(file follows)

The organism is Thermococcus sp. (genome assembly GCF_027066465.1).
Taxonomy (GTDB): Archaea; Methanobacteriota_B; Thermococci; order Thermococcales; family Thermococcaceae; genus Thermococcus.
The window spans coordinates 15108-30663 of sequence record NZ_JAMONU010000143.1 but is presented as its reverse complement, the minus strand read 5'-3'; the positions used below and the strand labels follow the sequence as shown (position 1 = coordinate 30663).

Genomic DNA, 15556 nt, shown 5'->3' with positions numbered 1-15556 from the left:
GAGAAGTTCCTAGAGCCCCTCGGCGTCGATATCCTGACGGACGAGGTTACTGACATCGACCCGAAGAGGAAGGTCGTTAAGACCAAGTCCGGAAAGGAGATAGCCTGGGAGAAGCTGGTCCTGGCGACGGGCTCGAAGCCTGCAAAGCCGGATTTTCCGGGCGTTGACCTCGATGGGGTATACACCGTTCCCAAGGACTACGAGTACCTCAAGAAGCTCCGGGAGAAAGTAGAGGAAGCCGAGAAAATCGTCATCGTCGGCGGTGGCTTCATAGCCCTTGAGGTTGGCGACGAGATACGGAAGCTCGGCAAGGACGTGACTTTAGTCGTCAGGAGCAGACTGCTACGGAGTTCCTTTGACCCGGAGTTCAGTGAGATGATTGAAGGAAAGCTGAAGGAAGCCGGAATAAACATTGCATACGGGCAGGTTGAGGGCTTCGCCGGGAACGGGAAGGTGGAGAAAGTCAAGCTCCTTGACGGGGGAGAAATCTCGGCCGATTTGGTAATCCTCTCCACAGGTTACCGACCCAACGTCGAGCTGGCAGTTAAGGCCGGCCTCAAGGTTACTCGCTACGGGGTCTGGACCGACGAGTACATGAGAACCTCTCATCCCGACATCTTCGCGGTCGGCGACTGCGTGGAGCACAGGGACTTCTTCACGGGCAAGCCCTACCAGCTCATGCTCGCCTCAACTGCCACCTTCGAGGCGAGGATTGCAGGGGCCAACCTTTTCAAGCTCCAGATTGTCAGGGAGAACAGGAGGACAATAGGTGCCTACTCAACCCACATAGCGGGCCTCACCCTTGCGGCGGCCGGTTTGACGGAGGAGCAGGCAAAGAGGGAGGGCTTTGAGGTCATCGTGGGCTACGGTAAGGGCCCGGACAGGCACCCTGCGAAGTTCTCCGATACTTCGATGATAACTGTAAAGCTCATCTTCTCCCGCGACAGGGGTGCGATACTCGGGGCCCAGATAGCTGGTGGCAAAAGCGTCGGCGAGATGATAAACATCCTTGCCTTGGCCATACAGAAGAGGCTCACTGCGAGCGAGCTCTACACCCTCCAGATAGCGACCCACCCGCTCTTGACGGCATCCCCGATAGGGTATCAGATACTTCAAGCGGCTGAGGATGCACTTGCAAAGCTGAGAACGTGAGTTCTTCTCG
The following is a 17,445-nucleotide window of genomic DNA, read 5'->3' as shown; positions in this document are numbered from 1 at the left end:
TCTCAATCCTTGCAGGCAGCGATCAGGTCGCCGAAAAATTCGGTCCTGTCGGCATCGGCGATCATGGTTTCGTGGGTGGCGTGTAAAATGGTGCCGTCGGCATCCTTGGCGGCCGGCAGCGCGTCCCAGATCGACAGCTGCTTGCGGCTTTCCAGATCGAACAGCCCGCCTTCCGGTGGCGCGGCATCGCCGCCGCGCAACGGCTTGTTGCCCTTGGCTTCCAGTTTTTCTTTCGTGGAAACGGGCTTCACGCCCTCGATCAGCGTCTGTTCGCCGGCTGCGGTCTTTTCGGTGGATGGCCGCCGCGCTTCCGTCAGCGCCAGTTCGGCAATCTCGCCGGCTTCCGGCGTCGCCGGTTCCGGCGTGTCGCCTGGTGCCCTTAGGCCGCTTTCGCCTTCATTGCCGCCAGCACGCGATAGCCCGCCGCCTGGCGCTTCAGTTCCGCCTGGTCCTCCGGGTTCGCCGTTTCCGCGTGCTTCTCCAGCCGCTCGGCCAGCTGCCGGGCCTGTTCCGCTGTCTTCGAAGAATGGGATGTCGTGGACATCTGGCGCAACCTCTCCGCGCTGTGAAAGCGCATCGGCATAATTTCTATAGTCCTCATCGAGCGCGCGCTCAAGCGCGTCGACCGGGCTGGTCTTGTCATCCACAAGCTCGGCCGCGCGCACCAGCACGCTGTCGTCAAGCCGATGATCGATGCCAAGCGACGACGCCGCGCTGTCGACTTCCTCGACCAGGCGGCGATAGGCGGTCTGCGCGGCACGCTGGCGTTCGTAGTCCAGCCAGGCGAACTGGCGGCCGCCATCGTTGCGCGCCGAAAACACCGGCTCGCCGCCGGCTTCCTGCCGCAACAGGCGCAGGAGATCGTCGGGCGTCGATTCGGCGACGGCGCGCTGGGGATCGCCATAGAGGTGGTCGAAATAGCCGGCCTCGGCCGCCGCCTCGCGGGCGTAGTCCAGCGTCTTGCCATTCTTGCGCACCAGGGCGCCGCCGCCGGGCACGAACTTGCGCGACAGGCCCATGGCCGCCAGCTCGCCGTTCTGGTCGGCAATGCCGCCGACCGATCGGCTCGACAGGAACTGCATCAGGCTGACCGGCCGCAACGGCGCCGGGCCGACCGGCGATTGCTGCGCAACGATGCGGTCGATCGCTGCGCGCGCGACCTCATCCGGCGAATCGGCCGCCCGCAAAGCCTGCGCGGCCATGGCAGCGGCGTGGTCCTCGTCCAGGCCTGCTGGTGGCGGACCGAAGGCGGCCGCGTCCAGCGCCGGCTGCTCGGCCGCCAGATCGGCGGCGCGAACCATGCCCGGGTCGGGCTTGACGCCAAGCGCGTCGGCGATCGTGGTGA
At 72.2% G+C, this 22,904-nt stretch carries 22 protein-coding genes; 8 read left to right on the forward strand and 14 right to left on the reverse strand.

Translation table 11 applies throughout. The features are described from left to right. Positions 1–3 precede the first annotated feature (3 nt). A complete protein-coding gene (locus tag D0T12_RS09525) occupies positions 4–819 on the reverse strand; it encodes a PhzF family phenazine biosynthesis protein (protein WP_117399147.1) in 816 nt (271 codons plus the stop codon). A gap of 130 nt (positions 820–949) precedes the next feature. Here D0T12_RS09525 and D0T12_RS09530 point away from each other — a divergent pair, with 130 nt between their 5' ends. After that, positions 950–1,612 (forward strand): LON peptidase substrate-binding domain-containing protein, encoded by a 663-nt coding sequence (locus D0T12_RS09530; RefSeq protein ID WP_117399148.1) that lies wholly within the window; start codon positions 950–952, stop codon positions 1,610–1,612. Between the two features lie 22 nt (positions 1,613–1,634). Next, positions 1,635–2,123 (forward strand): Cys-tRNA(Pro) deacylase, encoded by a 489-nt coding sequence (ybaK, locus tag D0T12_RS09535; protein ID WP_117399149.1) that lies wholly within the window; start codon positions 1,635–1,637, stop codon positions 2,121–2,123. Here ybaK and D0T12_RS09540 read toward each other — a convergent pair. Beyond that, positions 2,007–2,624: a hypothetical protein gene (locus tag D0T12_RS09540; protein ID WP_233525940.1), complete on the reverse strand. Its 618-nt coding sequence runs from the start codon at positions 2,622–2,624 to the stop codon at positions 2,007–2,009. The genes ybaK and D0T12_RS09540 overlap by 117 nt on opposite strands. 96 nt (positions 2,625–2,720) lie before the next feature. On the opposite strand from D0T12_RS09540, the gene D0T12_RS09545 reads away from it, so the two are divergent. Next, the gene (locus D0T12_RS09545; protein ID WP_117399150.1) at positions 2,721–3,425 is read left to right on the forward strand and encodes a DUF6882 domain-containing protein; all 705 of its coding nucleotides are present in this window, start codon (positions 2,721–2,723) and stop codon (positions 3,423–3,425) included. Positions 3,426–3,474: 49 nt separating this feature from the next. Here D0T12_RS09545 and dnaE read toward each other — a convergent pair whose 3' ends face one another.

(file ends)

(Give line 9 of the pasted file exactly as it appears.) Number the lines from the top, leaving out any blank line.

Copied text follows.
Translation table 11 applies throughout. The features are described from left to right. Positions 1–3 precede the first annotated feature (3 nt). A complete protein-coding gene (locus tag D0T12_RS09525) occupies positions 4–819 on the reverse strand; it encodes a PhzF family phenazine biosynthesis protein (protein WP_117399147.1) in 816 nt (271 codons plus the stop codon). A gap of 130 nt (positions 820–949) precedes the next feature. Here D0T12_RS09525 and D0T12_RS09530 point away from each other — a divergent pair, with 130 nt between their 5' ends. After that, positions 950–1,612 (forward strand): LON peptidase substrate-binding domain-containing protein, encoded by a 663-nt coding sequence (locus D0T12_RS09530; RefSeq protein ID WP_117399148.1) that lies wholly within the window; start codon positions 950–952, stop codon positions 1,610–1,612. Between the two features lie 22 nt (positions 1,613–1,634). Next, positions 1,635–2,123 (forward strand): Cys-tRNA(Pro) deacylase, encoded by a 489-nt coding sequence (ybaK, locus tag D0T12_RS09535; protein ID WP_117399149.1) that lies wholly within the window; start codon positions 1,635–1,637, stop codon positions 2,121–2,123. Here ybaK and D0T12_RS09540 read toward each other — a convergent pair. Beyond that, positions 2,007–2,624: a hypothetical protein gene (locus tag D0T12_RS09540; protein ID WP_233525940.1), complete on the reverse strand. Its 618-nt coding sequence runs from the start codon at positions 2,622–2,624 to the stop codon at positions 2,007–2,009. The genes ybaK and D0T12_RS09540 overlap by 117 nt on opposite strands. 96 nt (positions 2,625–2,720) lie before the next feature. On the opposite strand from D0T12_RS09540, the gene D0T12_RS09545 reads away from it, so the two are divergent. Next, the gene (locus D0T12_RS09545; protein ID WP_117399150.1) at positions 2,721–3,425 is read left to right on the forward strand and encodes a DUF6882 domain-containing protein; all 705 of its coding nucleotides are present in this window, start codon (positions 2,721–2,723) and stop codon (positions 3,423–3,425) included. Positions 3,426–3,474: 49 nt separating this feature from the next. Here D0T12_RS09545 and dnaE read toward each other — a convergent pair whose 3' ends face one another.